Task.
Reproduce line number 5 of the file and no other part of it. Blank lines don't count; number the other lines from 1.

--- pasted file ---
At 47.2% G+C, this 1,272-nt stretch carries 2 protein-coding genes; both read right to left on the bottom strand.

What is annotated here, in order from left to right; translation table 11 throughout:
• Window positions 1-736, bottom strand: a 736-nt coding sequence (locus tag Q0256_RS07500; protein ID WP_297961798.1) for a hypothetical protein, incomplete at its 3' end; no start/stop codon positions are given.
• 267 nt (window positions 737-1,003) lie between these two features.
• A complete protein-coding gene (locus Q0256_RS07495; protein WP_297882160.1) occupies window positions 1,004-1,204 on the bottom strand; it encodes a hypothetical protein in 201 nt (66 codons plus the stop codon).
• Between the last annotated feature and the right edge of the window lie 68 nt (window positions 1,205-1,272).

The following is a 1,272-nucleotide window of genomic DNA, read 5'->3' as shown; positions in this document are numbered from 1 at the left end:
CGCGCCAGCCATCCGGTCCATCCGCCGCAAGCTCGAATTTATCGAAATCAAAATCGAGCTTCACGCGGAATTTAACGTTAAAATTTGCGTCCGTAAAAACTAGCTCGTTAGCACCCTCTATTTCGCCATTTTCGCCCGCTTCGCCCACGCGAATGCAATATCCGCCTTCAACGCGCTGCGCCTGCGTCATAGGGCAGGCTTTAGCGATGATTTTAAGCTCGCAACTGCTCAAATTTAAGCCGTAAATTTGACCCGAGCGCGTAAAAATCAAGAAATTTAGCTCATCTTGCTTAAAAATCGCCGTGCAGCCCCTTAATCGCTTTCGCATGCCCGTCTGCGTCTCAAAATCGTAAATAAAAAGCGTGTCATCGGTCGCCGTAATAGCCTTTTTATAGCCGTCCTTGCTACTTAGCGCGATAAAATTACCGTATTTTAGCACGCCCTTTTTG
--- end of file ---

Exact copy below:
• A complete protein-coding gene (locus Q0256_RS07495; protein WP_297882160.1) occupies window positions 1,004-1,204 on the bottom strand; it encodes a hypothetical protein in 201 nt (66 codons plus the stop codon).